my(@f,@c,@w); @a=@f=<DATA>; #Read everything from __DATA__ onward into #array @f and @a seek(DATA,0,0); #Seek to begin of source file @c=<DATA>; #Read it all into @c , #!, DATA, and all until( ($_=pop(@c)) =~ /^_/ ){}; #This removes one line at a time from the end # of the source copy in @c, until the line # removed begins with an underscore (i.e. __DATA__ #Now, all that remains in @c is the actuall code; #all __DATA__ and the __DATA__ marker itself have #been removed. unshift(@a,$_); # $_, which still contains the string "__DATA__" we #removed from @c, gets placed at the beginning of @a. We # now have @c, which contains everything in the file up to # the last eval line, @a, which contains the "__DATA__" line # and all of the DATA, and @f which contains just the DATA # contents for(1..3){ #Just do this three times print(shift(@c)); #pop of the top three lines of source and #print them. e.g., "#!/usr/bin/perl", copyright notice, and } # the four hashmarks to align your eyes. for(@f){ # once for each line of DATA my($s); #Remember, 'my' will undef the scalar out everytime # this is reached. Could just as easily be $s=0; split//;#Split it up into an array byte-by-byte. If the #string was "1234", @_ would equal ('1', '2', '3', '4' +) $_=shift(@c); #Grab the next line of code.... $_=~s/(.{15}).*/\1/; #Chop off everything after 15 charachters +. @w=split//; #Split up those 15 charachters into a 15 element a +rray #and put into @w for(@_) # For each letter of the current line pulled from DATA +... {$w[$s+15-$_]=(($w[$s]eq",")?".":$w[$s]); #Err, thats a big one. Remember, the closer the the vi +ewer #you want that character to be, the closer together th +e #charachters that make up that plotted character have +to #be. Also, I am trapping ','s here, because if one fin +ds #its way into the jumble, it'll throw off the quoting +and #ruin the script. Most people won't notice the differe +nce #between the two when staring unless they know to look +. I #would have preffered to use 'ell' and 'one', but cant + use #them as quoting characters. $s++; #and go down the line one by one. } for(1..75){ #the images are 75 charachters wide. For each one. +.. unless($w[$_]ne'') { #If no charachter was put there.. +. $w[$_]=$w[($_-1)]; #put in a copy of the one t +o #the left } } print(join"",@w); # Print out our line we just made. print"\n"; #goto next line, Lather, rinse, repeat. } print@a; #Finally, print the __DATA__ label, and original DATA content +s
      Things I should have done differently: The first my(...) was totally unneeded. I didn't use strict or -w, so this should have gone out the window. I should have used if instead of unless where possible. 4 wasted charachters each. $s-=$s or $s^=$s would have been more fun than my($s) and done the same thing Since the charachters in the DATA section get added in a numeric scalar context, that means that anything not a digit equates to 0. So, instead of bunches of 0's, I could do anything, even making harder to read the data some like this smiley: Feel free to try it.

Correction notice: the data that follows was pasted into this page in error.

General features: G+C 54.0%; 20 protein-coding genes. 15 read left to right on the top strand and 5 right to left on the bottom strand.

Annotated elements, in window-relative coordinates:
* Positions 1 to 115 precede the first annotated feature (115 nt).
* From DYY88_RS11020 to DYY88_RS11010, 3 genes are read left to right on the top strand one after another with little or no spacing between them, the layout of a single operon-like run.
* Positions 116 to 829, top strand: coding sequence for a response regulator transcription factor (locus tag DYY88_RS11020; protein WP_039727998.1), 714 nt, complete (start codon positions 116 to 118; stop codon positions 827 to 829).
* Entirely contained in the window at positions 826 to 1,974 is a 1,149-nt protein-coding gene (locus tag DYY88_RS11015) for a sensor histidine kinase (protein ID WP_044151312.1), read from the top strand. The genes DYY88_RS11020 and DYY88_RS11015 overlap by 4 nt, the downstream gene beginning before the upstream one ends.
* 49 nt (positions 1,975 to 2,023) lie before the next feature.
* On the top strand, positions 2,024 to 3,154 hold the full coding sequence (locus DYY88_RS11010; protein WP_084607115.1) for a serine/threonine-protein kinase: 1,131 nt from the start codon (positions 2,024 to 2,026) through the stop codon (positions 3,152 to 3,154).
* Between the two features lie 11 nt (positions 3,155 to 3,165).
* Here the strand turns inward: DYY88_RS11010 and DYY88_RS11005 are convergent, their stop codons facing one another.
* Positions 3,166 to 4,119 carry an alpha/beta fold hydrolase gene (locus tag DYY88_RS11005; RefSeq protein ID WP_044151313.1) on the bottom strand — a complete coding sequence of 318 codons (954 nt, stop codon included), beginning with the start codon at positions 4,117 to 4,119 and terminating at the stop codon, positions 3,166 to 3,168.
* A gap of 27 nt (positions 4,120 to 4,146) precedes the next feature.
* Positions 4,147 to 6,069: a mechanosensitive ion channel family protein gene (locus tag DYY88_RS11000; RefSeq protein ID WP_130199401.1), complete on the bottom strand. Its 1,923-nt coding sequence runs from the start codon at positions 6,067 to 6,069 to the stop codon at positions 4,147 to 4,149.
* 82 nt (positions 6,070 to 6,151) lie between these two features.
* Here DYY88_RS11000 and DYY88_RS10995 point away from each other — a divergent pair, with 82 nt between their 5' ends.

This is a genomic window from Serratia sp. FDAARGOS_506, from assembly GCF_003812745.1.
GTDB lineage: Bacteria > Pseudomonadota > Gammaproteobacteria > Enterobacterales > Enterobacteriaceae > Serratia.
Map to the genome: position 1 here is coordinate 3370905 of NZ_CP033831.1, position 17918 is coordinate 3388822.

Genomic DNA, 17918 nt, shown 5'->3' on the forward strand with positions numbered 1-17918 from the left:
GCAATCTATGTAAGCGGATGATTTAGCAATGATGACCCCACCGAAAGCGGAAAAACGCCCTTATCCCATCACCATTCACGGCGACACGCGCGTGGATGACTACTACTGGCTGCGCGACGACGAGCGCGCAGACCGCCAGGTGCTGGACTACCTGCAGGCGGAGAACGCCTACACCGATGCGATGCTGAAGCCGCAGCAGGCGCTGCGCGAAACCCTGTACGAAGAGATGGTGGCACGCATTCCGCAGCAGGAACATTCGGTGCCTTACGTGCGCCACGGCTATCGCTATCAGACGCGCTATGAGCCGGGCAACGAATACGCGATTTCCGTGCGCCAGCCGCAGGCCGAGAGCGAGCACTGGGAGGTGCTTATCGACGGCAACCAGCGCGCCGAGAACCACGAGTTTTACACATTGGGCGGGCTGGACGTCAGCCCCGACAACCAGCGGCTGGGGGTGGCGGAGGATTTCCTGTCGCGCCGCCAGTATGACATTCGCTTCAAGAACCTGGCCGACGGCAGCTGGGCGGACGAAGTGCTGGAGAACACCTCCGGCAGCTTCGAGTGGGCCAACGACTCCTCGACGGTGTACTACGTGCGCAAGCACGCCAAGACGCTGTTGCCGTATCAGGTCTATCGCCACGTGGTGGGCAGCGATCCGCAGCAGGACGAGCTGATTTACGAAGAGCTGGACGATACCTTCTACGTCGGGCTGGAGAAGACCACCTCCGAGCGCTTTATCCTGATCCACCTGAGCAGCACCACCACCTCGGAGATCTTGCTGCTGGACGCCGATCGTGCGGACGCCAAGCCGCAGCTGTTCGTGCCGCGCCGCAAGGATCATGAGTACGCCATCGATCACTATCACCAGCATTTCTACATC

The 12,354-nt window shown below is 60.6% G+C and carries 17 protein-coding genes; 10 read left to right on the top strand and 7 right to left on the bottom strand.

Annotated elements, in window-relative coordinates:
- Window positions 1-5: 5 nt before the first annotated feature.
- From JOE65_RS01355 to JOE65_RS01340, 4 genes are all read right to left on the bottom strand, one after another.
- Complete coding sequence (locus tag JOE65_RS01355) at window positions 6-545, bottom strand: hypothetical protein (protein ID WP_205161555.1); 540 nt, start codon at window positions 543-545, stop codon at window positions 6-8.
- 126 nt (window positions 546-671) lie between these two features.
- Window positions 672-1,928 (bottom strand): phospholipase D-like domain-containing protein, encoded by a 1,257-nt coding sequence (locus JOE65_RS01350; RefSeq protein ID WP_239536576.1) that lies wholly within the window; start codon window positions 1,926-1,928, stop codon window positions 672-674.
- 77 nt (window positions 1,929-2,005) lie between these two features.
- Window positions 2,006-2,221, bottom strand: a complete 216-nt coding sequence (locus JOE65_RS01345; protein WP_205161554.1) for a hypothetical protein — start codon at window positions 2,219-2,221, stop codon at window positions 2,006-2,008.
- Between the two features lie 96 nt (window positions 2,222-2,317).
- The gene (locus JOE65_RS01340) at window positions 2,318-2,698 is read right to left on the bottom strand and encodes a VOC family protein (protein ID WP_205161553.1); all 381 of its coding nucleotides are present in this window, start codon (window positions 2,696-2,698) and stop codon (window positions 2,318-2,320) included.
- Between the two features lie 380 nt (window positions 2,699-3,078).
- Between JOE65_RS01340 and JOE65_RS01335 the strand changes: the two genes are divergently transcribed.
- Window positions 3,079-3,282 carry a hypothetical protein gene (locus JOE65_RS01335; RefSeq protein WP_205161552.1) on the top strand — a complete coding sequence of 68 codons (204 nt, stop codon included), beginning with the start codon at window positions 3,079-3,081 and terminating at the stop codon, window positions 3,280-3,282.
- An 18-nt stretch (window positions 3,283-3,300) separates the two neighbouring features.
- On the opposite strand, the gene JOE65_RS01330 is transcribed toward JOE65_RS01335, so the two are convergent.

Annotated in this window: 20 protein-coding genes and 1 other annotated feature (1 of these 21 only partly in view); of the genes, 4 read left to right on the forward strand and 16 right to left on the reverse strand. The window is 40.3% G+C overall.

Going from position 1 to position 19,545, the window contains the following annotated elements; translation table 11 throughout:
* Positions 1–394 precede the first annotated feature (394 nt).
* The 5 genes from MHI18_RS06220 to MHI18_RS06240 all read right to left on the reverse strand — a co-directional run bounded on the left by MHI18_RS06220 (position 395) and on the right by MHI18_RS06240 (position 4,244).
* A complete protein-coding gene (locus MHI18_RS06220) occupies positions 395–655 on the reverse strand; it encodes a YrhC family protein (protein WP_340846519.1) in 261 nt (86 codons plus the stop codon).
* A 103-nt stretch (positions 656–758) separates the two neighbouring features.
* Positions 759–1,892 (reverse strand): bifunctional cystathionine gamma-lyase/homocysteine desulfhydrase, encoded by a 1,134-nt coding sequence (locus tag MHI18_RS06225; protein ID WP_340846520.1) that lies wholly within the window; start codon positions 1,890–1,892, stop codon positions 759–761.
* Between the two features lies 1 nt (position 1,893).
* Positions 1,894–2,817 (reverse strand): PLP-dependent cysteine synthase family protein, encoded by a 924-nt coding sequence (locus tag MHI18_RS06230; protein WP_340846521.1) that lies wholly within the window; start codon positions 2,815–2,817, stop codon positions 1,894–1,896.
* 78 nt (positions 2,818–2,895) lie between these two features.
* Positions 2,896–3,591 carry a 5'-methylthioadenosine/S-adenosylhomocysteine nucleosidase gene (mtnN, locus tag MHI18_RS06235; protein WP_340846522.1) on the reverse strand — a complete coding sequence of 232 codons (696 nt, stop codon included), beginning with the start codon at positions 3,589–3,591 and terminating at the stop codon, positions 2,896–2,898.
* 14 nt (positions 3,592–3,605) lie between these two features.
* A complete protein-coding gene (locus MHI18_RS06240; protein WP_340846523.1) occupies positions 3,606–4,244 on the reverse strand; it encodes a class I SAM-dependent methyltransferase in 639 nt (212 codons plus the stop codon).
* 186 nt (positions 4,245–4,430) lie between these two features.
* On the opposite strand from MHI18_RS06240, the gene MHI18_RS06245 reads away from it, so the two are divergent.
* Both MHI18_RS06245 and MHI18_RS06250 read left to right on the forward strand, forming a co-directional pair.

__DATA__ llllllllllllllllllllllllllllllllllllllllllllllllllllllllllll llllllllllllllllllllllllllllllllllllllllllllllllllllllllllll llllllllllllllllllllllllllllllllllllllllllllllllllllllllllll llllllllllllllllllllllll1111111lllllllllllllllllllllllllllll lllllllllllllllllll111111111111111111lllllllllllllllllllllll lllllllllllllllll1111111111111111111111lllllllllllllllllllll lllllllllllllll11111ll111111111111ll11111lllllllllllllllllll llllllllllllll111111ll111111111111ll111111llllllllllllllllll lllllllllllll1111111ll111111111111ll1111111lllllllllllllllll llllllllllll11111111ll111111111111ll11111111llllllllllllllll llllllllllll11111111ll111111111111ll11111111llllllllllllllll lllllllllll111111111ll111111111111ll111111111lllllllllllllll lllllllllll1111111111111111111111111111111111lllllllllllllll llllllllll1111l11111111111111111111111111l1111llllllllllllll lllllllllll111ll111111111111111111111111ll111lllllllllllllll lllllllllll1111ll1111111111111111111111ll1111lllllllllllllll llllllllllll1111ll11111111111111111111ll1111llllllllllllllll llllllllllll11111lll1111111111111111lll11111llllllllllllllll lllllllllllll11111lllll1111111111lllll11111lllllllllllllllll llllllllllllll111111llllllllllllllll111111llllllllllllllllll lllllllllllllll11111111llllllllll11111111lllllllllllllllllll lllllllllllllllll1111111111111111111111lllllllllllllllllllll lllllllllllllllllll111111111111111111lllllllllllllllllllllll llllllllllllllllllllllll1111111lllllllllllllllllllllllllllll llllllllllllllllllllllllllllllllllllllllllllllllllllllllllll llllllllllllllllllllllllllllllllllllllllllllllllllllllllllll llllllllllllllllllllllllllllllllllllllllllllllllllllllllllll

      Edit: chipmunk 2001-11-12

      That's a good analysis of the code. I just have one correction. tr[|zY!%x][,Q];
      You said that this changes | Y % into , and z ! x into Q. Actually, it changes | into , and z Y ! % x into Q. When a translation specifies more characters on the left than on the right, the last character on the right is used for all the extras. (With the /d modifier, the extras are deleted from the target string instead.)

      perlop explains the tr/// operator in greater detail.

        last char replicated, not whole sequence repeats: gotcha. Thanks.